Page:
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Leading People - Management Tips that Get the Best Results from your Team

Updated on June 13, 2012

Tips to Lead People who will Want to Follow You

Are you new to the management ranks or just looking for a few tips to be an even better leader? Below are a handful of tips I learned (some the hard way), from supervising literally thousands of people over 20+ years. I hope 1 or 2 of them will be helpful to you.

Set Expectations - What are the 3-5 things you want to your team to stand for? The items for which you will be uncompromising and unwavering - the minimum standard. Keep them simple, clear, and concise. A sample list might be:

  1. Top Quality, Accurate Work
  2. On Time Delivery
  3. Teamwork - We ALL Win or We ALL Fail Together
  4. Continuous Improvement

Don't let the list become too long or complicated. Focus on these items over and over - use them as the basis for decision making and teaching. For example, if a snag will cause a project to be delayed by a week, but cutting a corner or two will bring it in on time - refer back to the #1 priority in the sample list above - Top Quality - and the decision is easily made - no cutting corners that would compromise quality. Be repetitive and consistent in sticking to your expectations and you will find there will be fewer day to day decisions that you will need to make. Your employees will already know the answers and can move forward without you.

Listen - Too often, particularly as a new manager, we think we have to have all of the answers. But if you've done a good job of hiring, your staff will have some great ideas and input. Listen to them and implement the best suggestions. You may think you know what's really going on, but once you became the boss, the real pipeline of information dried up somewhat. So listen to the complainers, the things that are left unsaid, and take action on what you hear. Prove to your team that you've got their back and are there to help them.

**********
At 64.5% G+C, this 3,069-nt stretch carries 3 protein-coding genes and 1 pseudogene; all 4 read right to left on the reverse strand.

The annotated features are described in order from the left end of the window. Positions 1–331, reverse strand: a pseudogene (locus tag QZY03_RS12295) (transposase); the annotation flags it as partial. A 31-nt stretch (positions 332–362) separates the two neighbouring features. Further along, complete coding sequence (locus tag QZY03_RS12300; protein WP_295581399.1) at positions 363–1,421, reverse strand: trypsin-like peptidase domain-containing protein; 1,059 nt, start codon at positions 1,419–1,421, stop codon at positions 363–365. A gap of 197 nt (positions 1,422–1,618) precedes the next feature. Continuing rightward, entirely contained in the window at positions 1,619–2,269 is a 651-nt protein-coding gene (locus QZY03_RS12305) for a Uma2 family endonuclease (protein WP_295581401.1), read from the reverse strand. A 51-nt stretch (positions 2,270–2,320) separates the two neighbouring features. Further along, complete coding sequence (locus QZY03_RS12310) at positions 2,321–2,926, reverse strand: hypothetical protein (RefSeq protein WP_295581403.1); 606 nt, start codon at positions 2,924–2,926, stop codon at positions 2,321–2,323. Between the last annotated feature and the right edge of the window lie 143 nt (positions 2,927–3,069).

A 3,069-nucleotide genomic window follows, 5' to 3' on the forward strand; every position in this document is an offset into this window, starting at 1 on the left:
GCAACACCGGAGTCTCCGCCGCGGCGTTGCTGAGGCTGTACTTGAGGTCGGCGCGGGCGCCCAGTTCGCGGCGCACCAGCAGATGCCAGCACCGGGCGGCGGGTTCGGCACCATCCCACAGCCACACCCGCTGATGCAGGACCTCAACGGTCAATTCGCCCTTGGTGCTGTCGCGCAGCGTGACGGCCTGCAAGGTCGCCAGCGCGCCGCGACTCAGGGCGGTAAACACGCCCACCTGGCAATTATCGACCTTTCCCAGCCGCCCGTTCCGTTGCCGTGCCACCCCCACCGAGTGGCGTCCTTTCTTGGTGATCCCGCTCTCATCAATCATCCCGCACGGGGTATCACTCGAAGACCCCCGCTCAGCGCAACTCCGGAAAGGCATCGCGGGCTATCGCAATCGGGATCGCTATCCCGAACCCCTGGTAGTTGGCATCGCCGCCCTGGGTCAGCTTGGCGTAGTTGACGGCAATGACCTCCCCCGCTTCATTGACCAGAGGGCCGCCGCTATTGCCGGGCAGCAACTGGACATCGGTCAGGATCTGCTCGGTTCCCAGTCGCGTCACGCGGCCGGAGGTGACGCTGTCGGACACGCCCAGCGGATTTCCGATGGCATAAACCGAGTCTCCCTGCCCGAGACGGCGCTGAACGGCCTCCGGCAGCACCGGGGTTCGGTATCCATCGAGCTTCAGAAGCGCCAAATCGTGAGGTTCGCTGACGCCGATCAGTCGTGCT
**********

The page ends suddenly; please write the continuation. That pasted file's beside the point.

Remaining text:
Set the Example - If you want people to get their work done on time, then get yours done early. If you tell them you'll do XYZ by Friday, then do it by Thursday. If you make a mistake, own up to it and apologize. If something prevents you from making a commitment, communicate to them early and give them an updated commitment. If you expect people to work late to meet a project commitment, then you need to do the same to meet your commitment to them. Emulate the behavior you want from the team.

Be Decisive - While you don't need to have all the answers, you do need to make timely decisions. Don't let issues linger. Gather input, do research if needed, or go with your gut and experience. Whatever input you need, get it. But DO make timely decisions. If you're in charge, then be in charge.

Trust - The vast majority of people want to do a good job. Trust in their skills, their expertise, and their word. Yes, there will be mistakes. Yes, some people will take advantage. But when you let your employees take responsibility for their work, provide ideas, and have input on how to do things, the quality of their work and pride in their results will climb. If they feel micro-managed and have no control over their work, you will get minimum effort and results - on a good day.

Praise and Acknowledge - When someone does a stellar job, acknowledge it. Say Thank You when people do a little extra. Praise the effort it took to bring a project in on time. Look for things to thank people for, but always be sincere. On the flip side, you also have to acknowledge errors and failures - in private if it's an individual issue - in a group if it's a team issue. Not addressing problems can become very demoralizing to the rest of the team. It's unfair to those who consistently perform well, and it will erode the credibility of your expectations over time. Weed out the poor performances and poor performers. It will lift the morale and quality of the team. In public, praise your team and give them all of the credit. Take personal responsibility for any failures or issues.

Teach - You learned things along the way that got you to where you are now. Share those lessons - good and bad. Help each employee to grow and improve - get promoted or move on. Don't hang on to the best performers. Let them move on. Nothing says more about the quality of a good leader than the number of people who are promoted out of the area or are in high demand. People will want to work for you and will keep that pipeline full of the best talent.

Managing poeple isn't an easy job. Every person is different. But if you have a basic set of guiding principles to operate within, it will serve as a basis for all of your decisions. As you watch people blossom and grow under your supervision, you will find it to be one of the most rewarding jobs around.


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